Monday, August 31, 2015

Hospital Humor



"A thing of beauty is a joy forever."

Hospitals are not normally funny places, but I've been spending so much time in them lately (as a visitor/advocate) that I've actually contracted the highly contagious disease of morbid humor. This suggests an unhealthy mental state, but I prefer to think of it as a destination event for surviving medical absurdities.

Take skyrocketing hospital costs for example. Sharpies and doctor scrubs are way more expensive than pen and paper. So why do surgeons insist on drawing on their pants with permanent ink? I don't know how widespread this practice is, but I can tell you from experience that one particular orthopedic surgeon went through multiple scrubs in one week. His sketches were quite informative and he showed impressive artistic talent considering he was drawing the hip bones upside down from his perspective. In less time than it takes to say Health Insurance Portability and Accountability Act of 1996 (HIPPA), Dr. Michelangelo created his masterpieces of bones, breaks and repairs on his cotton canvases. This was done to explain surgical procedures to family members.

Speaking of HIPPA, weren't privacy laws being violated when Dr. Mike chose to become a walking art gallery?

My sister asked the surgeon if she could take a picture of his pants to share with our California based brothers. Being Kanela and afflicted with morbid humor, I just asked for his pants!

In a follow up visit, this same surgeon displayed the X-rays of his handiwork while quoting John Keats, "A thing of beauty is a joy forever." Again being Kanela, humor often just comes out of my mouth unbidden, so I thanked him for giving me such a classic compliment! Again our skyrocketing hospital costs. Big egos are expensive to feed.

I found the next hospital visit to be hilarious. The nurses did not. This particular patient, prior to his hospital stay had just had a difficult time with Macy's employees trying to return a man's leather belt. After inhaling copious amounts of anesthetics, cognitive dysfunction kicked in. This patient/customer thought all of the nurses were Macy's employees. I was given the dire warning,"Whatever you do, don't mention Macy's!" Being Kanela, I injected some medical laughter into the situation by "accidentally" mentioning Macy's to this disgruntled customer. I was highly amused.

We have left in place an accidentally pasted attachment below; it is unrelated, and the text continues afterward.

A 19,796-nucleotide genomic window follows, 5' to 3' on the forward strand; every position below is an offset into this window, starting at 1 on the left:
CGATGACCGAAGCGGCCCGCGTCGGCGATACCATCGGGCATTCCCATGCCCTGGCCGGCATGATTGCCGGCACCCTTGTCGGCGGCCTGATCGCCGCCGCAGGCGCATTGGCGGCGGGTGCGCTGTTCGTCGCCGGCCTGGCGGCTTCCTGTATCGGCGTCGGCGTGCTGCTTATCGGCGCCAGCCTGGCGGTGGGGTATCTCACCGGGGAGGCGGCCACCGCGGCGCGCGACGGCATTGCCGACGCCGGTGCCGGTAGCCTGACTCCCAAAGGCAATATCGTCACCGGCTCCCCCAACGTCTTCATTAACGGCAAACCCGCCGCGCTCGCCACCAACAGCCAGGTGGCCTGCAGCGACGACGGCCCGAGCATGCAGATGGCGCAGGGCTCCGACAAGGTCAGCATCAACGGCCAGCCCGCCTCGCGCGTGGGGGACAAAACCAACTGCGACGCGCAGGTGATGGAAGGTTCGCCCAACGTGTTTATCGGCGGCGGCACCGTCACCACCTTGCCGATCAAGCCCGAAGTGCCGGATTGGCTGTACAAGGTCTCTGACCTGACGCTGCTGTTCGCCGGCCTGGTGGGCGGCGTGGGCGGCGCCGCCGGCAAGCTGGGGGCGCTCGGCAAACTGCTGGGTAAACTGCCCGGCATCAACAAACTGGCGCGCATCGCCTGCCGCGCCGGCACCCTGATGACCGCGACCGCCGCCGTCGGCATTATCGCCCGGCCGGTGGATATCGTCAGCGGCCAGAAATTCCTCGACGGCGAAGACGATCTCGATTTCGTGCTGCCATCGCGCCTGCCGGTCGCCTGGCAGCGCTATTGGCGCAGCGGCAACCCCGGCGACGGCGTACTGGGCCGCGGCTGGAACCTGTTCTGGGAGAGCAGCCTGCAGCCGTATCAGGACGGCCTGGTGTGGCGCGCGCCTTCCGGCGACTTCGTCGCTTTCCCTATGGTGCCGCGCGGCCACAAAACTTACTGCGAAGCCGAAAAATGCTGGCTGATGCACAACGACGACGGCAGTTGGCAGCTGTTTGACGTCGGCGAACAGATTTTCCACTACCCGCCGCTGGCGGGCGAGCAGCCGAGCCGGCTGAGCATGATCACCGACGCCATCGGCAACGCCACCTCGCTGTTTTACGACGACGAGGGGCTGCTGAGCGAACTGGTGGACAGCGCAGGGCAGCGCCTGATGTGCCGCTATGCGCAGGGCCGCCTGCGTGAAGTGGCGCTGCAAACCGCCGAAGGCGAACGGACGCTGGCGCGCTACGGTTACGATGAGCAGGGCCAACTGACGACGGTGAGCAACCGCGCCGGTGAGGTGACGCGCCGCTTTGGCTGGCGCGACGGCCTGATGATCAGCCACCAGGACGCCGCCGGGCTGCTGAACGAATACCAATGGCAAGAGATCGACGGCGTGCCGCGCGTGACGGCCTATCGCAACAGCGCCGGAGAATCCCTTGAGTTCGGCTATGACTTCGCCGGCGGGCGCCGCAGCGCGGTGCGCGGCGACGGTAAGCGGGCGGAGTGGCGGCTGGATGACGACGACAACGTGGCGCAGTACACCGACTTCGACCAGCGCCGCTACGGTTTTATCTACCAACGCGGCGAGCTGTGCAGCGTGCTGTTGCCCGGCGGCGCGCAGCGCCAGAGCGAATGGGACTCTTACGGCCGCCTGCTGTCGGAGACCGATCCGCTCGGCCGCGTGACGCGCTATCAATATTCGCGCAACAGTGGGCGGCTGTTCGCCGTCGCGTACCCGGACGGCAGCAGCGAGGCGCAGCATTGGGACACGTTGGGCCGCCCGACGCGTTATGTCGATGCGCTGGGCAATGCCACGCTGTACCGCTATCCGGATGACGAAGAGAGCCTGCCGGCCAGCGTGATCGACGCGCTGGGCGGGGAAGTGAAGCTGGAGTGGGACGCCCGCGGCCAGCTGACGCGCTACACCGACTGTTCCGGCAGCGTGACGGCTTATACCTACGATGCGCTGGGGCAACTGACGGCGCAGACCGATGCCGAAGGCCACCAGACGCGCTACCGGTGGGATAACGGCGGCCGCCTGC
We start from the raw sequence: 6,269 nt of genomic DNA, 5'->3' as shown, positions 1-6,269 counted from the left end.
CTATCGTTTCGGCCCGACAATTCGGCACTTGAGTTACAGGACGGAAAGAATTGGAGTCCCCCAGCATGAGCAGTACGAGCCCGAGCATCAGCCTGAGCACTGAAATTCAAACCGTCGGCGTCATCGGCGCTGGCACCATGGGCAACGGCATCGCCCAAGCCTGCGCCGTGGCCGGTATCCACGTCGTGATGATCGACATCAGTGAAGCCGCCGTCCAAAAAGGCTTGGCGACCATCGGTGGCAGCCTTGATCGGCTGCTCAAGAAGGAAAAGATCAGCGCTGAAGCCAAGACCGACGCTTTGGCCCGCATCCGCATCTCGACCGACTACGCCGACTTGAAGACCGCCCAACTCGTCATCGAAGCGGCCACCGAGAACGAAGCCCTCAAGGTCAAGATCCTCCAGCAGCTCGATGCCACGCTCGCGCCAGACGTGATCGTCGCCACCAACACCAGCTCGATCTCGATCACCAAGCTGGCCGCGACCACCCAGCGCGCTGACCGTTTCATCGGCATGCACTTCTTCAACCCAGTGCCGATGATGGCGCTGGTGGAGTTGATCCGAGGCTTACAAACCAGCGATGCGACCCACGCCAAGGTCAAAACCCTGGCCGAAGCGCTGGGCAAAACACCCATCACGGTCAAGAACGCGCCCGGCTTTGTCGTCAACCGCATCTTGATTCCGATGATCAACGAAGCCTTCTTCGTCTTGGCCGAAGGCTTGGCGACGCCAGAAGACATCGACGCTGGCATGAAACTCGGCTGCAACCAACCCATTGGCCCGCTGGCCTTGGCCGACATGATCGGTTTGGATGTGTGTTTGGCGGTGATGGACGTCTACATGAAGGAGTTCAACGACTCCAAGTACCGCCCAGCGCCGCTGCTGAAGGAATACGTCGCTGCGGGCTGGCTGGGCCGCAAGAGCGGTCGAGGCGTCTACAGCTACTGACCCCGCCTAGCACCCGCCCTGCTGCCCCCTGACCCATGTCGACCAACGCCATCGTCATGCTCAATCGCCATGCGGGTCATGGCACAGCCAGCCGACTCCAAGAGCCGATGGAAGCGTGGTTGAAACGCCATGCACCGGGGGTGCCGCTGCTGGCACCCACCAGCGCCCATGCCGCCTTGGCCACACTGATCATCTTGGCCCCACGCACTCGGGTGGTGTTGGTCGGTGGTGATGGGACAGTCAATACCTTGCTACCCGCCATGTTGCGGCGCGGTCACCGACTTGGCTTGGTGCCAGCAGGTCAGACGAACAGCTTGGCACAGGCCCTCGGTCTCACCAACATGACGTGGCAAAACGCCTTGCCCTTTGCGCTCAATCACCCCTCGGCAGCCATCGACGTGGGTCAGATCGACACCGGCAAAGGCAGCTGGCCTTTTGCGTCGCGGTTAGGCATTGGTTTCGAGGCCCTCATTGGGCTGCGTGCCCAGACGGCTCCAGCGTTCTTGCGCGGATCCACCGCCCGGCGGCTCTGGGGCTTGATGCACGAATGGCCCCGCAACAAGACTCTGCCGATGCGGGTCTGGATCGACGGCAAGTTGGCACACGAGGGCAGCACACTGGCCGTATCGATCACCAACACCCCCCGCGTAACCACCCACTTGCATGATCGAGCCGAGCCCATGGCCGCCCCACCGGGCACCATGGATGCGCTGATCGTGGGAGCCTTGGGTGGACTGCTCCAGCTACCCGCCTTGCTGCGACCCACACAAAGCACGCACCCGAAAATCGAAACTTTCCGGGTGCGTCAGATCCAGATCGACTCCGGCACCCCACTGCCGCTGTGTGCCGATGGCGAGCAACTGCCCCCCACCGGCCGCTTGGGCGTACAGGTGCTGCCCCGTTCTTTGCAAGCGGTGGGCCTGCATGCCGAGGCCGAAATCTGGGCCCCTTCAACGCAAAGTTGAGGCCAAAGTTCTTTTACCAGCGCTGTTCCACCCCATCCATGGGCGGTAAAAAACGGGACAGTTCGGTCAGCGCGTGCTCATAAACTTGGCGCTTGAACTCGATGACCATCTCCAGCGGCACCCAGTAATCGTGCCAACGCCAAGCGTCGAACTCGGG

I've read that some hospitals are employing clowns to lighten the mood of patients. This is fine as long as the patient is not suffering from coulrophobia, the excessive fear of clowns. I personally know two people who are borderline coulrophobics and would have zero tolerance for these circus costumed characters. They would run screaming through the halls and out the closest exit. Would that be funny? Morbid humorist says, "yes," although said humorist is not that fond of clowns herself. She would probably be laughing as she ran screaming through the halls.

And what about those robotic hall cleaners that wander willy-nilly around the hospital, even controlling the elevators? (Willy-nilly is a funny word.) I find these child-sized robots quite comical in a creepy sort of way. Of course, I even find some child-sized children to be creepy. Morbid humor strikes again!

If you have a hospital humor story that you would like to share, feel free to email it to me. Who knows, with your permission (and relinquishing of all future rights of ownership), you may see it in my Hospital Humor book on the NY Times Best Seller List 2016







Sandra Warholic Seeley is the creator and author of Kanela's Korner and The Sandra Seeley Column. She is a lifelong educator who has taught in Hawaii, where Kanela was born; Bethel Park, where her 3 children were born and in the inner city schools of Pittsburgh Public where her passion for the underprivileged began. Kanela's Korner is often 95% fiction and 5% fact, leaving the reader to do the math. Her motto is: Funny or not, here I come! Her faithful assistant, Wolfgang, is always by her side. He looks just like a black Lab and works for treats. To contact the author, click the following link.

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